Curtin University research shows physically active jobs linked to early death in males

Professor Leon Straker.
Professor Leon Straker.

BEING physically active isn’t always the healthier option, especially if you’re a male working in a labour-intensive job.

Research involving Curtin University found that men who work in physically active jobs were more likely to die earlier than those in inactive or desk-bound occupations.

According to the research, men who engaged in a high level of physical activity at work had an 18 per cent increased risk of early death compared to those in less active jobs.

Professor Leon Straker (Swanbourne) said the research examined the link between occupational physical activity and mortality among almost 200,000 globally.

“We know the importance of physical activity in leisure time for the prevention of non-communicable diseases has been well documented, but this research shows there may be an increased risk of early death from working in a physically active job among men,” he said.

“This study shows that men who took part in a high level of occupational physical activity had an 18 per cent higher risk of early death compared to those who only reported a low level of physical activity in the workplace.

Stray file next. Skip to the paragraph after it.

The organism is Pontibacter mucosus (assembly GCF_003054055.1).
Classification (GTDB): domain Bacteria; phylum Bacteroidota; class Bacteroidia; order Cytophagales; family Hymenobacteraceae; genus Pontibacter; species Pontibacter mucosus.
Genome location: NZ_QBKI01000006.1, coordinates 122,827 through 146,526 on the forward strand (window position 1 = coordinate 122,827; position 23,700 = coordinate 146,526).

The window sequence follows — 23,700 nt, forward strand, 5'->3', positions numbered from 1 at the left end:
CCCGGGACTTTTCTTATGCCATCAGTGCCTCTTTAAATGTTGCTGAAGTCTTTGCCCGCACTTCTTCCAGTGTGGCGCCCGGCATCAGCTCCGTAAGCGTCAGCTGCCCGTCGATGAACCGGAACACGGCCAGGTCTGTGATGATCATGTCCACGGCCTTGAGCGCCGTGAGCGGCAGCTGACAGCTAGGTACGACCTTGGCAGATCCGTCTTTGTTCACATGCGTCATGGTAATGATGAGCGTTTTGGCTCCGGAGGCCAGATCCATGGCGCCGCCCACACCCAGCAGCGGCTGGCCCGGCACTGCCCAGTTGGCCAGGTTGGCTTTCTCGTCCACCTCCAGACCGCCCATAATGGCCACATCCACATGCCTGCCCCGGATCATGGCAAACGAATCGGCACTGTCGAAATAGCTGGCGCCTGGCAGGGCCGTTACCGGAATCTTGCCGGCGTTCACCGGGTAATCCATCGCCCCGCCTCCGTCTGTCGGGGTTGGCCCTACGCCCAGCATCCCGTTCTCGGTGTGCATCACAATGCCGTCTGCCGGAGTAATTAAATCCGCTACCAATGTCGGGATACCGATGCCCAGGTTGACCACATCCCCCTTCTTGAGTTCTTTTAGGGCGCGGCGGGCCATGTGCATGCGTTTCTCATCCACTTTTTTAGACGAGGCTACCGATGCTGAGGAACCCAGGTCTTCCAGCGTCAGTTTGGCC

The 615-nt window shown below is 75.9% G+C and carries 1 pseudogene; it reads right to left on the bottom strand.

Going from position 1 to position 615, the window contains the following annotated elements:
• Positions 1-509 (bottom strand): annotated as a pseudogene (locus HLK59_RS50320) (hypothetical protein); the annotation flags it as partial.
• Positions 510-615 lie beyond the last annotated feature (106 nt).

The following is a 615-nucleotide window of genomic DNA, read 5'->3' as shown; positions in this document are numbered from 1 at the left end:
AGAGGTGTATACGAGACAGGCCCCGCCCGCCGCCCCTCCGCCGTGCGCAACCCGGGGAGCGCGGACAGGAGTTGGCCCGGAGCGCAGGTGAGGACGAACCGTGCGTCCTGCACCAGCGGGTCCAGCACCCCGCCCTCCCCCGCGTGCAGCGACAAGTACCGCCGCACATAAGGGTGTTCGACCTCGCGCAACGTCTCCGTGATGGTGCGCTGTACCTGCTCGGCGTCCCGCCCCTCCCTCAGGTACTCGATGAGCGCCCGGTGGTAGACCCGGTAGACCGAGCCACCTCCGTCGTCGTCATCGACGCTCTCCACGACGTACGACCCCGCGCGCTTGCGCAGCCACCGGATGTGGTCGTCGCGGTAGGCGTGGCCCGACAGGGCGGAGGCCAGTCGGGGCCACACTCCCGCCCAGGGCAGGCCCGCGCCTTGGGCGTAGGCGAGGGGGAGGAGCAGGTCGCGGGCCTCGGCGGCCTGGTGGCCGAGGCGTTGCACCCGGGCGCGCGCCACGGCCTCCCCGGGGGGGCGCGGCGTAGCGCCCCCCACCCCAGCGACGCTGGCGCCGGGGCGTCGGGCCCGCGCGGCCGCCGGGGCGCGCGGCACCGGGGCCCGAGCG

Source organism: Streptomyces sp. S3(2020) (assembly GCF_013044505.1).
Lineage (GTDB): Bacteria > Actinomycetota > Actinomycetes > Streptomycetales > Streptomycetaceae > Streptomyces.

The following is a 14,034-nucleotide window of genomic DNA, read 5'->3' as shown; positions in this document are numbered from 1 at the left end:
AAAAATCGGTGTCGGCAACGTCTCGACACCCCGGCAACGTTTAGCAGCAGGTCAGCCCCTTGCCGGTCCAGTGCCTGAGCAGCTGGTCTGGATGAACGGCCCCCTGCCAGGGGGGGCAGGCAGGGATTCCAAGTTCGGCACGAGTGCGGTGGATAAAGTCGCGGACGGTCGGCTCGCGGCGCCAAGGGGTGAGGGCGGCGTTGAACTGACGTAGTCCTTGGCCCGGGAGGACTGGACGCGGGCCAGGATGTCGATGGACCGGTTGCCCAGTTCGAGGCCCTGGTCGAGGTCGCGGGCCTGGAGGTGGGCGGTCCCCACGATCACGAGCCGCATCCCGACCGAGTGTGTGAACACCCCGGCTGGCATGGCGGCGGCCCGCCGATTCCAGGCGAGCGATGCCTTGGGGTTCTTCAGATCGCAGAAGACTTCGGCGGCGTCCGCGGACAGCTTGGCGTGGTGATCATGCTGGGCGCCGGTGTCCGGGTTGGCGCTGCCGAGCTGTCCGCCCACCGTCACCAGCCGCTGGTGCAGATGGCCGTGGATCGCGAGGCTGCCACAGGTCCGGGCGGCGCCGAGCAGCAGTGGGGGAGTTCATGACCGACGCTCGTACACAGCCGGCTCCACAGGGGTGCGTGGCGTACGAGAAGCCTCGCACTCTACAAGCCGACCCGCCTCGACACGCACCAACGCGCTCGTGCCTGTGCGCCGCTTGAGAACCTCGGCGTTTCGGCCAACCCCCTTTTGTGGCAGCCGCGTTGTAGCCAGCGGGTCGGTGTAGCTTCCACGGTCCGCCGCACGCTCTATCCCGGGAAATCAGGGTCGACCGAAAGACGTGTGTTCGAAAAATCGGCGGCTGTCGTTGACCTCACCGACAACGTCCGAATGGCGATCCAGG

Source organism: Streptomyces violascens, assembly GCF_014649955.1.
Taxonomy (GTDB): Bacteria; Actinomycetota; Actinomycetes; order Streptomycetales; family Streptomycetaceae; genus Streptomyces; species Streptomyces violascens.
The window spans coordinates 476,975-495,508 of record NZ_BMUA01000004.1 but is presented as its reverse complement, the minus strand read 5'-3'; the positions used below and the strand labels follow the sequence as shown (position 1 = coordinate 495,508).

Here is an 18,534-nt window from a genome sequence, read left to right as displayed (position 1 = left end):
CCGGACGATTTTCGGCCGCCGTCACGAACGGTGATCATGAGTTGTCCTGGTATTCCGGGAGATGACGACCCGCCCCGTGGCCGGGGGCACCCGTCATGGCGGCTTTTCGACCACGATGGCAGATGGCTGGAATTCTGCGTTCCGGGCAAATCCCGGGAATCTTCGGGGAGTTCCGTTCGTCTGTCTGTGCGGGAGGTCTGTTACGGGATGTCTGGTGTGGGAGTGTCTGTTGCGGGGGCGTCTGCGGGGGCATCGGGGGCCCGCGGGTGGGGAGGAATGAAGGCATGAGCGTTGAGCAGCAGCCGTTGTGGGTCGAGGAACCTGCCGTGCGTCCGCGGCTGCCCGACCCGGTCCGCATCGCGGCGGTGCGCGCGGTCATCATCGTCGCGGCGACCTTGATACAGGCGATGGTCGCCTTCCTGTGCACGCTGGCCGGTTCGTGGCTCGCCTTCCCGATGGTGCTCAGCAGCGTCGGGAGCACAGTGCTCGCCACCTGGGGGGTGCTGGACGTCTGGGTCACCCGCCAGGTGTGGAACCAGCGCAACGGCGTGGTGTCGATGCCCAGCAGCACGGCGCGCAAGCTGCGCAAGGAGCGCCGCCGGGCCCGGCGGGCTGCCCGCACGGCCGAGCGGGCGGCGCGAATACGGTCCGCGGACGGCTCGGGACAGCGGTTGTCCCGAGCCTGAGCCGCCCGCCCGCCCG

“However, the opposite pattern was observed for women with female workers who took part in a higher level of physical activity in the workplace experiencing a decreased risk of early death compared to those who worked in physically less active jobs.”

Prof Straker said the research suggested that physical activity guidelines should be updated to differentiate between physical activity undertaken at work and home.

“International guidelines encourage people to engage in 30 minutes of at least moderate intensity physical activity daily, but these guidelines do not distinguish between occupational, leisure time and transportation related physical activity,” he said.

“This research shows the physical activity guidelines may need to differentiate between the different types of physical activity because it indicates a higher risk of early death for men who work in physically active jobs.”